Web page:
‘Payback’ Makes A Great First Impression: Reasons To Watch

SBS’ Payback (2023) made a first great impression with its thrilling tale of people who refuse to remain silent in the face of unjust authorities with money and power as the dominant theme. It premiered on January 6th with a remarkable nationwide rating of 8.7%, which is approximately 1.582 million South Korean viewers, according to Nielsen Korea.

The drama, which is a joint collaboration of director Lee Won-tae and scriptwriter Kim Won-seok known for his work in the mega-hit series, Descendants Of The Sun (2016), is great for the following reasons:

Plot and theme. So far, with its first two episodes released, you will be drawn to its solid storytelling that switches back and forth to give the audience a dynamic presentation of its characters, openly laying down the root cause of the tension at the present time and the revenge that is about to take place. The theme that revolves around corruption, injustices, and revenge is not new but they manage to demonstrate different experiences such as loan sharks and stock manipulation made more thrilling by its unique characters and set-up.

Visual elements. The opening shot takes you to a stunning vast land in Mongolia with its main character riding a horse, showing how his money has made him come thus far in life. That scene alone, the cinematography, and other camera shots, whether past or present, create an emotional impact that often parallel a character’s position or state of mind. The musical score gives you a compelling mood to follow the story, opening video included .

Characters and actors. So far, it highlights three characters that will play a major part as a team in taking down the criminal ring—a former gang member turned money trader, a young prosecutor, and a female military officer.

Lee Sun-kyun as Eun Yong. 📷 SBS

Phenomenal actor Lee Sun-kyun delivers an incredible performance as Eun Yong, a man born of poverty who gets imprisoned for robbery and believes that money rules and winner takes all in the game called life. After leaving the prison cell, he joins a group of gang to make money for living and gets hired by a loan shark due to his notable skills of numeracy and remembering numbers. He eventually departs the corrupt boss to manage his own investment business with the help of a successful businesswoman who treats him like a son, becoming a successful money trader. He moves to Mongolia to protect his family as part of the deal with a corrupt chairman but returns to Korea as tension rises to fight for revenge, saying, “The only way to take back what’s stolen is to fight and win with your own strength.”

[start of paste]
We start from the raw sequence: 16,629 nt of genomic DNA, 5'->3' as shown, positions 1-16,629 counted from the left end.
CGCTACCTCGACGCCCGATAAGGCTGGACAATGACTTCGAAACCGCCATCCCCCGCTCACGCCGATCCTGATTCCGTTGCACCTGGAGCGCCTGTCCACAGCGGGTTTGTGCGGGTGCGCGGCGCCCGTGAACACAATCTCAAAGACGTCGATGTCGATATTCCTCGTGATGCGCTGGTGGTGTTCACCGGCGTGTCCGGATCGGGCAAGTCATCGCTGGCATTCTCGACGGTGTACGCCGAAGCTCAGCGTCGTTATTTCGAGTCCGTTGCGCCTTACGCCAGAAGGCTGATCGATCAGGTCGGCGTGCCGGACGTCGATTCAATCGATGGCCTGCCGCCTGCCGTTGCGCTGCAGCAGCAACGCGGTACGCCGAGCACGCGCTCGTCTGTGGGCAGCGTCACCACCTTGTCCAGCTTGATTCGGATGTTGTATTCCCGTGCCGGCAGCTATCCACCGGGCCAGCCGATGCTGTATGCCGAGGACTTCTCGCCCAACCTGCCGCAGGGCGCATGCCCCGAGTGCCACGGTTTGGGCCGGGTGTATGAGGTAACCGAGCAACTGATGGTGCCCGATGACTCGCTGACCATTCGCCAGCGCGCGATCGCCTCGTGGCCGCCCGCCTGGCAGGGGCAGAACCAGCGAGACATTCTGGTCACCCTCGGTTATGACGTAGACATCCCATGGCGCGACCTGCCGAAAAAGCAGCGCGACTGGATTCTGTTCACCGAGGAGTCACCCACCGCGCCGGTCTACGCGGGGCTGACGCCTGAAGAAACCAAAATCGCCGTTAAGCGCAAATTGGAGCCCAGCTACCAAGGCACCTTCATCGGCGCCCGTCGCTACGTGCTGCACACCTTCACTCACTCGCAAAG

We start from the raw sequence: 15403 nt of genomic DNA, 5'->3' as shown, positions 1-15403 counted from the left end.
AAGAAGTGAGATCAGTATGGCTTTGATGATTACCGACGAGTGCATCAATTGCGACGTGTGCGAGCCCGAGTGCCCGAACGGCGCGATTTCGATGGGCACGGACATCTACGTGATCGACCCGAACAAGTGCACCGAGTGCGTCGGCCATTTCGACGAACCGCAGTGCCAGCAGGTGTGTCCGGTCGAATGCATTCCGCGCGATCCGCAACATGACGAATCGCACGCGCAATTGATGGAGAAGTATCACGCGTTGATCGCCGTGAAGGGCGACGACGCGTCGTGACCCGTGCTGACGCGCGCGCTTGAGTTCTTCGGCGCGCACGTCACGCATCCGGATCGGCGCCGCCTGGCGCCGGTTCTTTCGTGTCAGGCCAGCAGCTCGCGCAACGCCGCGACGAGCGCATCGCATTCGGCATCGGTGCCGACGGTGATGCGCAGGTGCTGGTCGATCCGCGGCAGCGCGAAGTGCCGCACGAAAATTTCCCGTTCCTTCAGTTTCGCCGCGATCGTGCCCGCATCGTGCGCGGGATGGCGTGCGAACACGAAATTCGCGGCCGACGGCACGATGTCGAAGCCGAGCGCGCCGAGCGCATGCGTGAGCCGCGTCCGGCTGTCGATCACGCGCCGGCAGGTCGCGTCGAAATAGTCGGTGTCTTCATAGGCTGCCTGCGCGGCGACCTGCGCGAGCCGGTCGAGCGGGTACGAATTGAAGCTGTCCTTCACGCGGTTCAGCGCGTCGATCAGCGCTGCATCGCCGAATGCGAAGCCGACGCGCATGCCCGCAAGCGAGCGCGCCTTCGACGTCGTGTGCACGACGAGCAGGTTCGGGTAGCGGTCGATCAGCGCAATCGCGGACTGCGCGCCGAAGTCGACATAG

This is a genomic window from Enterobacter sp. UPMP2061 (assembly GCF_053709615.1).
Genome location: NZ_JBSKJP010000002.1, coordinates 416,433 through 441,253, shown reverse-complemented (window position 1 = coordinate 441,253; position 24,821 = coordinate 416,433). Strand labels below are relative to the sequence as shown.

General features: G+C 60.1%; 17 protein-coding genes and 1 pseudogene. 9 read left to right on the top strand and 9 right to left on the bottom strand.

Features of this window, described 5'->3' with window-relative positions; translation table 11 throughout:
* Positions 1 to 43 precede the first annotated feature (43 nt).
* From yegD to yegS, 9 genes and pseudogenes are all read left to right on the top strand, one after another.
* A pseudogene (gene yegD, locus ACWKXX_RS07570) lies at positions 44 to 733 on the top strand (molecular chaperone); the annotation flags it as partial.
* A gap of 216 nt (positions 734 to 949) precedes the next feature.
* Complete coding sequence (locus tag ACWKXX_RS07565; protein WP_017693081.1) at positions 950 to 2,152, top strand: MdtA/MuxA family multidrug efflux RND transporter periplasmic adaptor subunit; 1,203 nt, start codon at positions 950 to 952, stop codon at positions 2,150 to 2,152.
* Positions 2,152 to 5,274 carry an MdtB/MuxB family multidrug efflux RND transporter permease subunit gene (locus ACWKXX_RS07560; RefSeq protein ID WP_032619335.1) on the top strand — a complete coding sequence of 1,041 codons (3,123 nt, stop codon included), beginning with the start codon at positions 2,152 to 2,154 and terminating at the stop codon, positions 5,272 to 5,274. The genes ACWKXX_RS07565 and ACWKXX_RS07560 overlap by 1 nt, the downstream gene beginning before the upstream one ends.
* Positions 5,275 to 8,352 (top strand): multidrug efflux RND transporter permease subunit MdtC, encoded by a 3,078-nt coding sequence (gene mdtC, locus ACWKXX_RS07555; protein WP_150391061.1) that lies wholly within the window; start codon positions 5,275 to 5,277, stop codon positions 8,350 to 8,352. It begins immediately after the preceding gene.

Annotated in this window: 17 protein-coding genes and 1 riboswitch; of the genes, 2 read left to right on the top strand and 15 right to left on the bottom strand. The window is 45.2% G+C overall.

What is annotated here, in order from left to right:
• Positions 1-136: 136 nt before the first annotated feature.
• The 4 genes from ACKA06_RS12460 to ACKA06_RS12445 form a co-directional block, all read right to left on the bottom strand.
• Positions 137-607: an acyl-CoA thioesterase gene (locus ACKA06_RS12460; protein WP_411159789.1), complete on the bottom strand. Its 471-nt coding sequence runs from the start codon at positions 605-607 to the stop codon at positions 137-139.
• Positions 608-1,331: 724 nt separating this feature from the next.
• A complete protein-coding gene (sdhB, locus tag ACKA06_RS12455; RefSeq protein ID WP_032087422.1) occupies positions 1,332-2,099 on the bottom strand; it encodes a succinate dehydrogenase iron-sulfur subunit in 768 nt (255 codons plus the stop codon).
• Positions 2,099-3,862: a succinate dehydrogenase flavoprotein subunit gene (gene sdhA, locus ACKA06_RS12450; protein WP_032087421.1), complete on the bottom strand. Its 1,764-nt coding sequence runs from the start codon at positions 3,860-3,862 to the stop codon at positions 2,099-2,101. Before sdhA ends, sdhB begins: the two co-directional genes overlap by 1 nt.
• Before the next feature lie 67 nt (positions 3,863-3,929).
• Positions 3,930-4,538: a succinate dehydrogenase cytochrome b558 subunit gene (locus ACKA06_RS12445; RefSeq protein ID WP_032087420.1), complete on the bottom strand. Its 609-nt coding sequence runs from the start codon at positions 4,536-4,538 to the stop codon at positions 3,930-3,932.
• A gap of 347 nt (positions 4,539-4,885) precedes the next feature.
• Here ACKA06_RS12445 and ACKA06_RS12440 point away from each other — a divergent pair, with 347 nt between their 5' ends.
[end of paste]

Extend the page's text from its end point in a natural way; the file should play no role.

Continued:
Kang Yoo-seok as Jang Tae Chun. 📷 SBS

Eun Yong’s relationship with his nephew, Jang Tae Chun, is a tug at the heartstrings—a young prosecutor who is a book lover since childhood, sees Eun Yong as his father image, and dreams big to make it to the top in the legal field made likeable by the promising performance of rookie actor Kang Yoo-seok. He is full of passion to change the face of justice despite the risk of investigating a loan shark and exposing its crimes that his corrupt superiors are against with. Nevertheless, he stands confident with his goal, “I wanted to succeed more than anything. A prosecutor punishing forces of evil in the most awesome way.”

Moon Chae-won as Park Joon Gyeong. 📷 SBS

Moon Chae-won plays Park Joon Gyeong, a strong and intelligent female character who graduated from the training institute with high grades, becoming an elite military officer. Her mother who is a businesswoman and the one who helped Eun Yong, is a victim of injustice. In the process of revenge, she discreetly gives an anonymous tip to the young prosecutor to investigate a powerful money cartel that has conspired with the law and sends a powerful message to Eun Yong, “Come home and let’s fight this together.”

Overall. So far, the drama is a good watch with its compelling narrative, impressive visuals, engaging characters, and thrilling turn of events. It is available for international viewers on Amazon Prime Video.

Copyright Myra Bansale for KORB Blog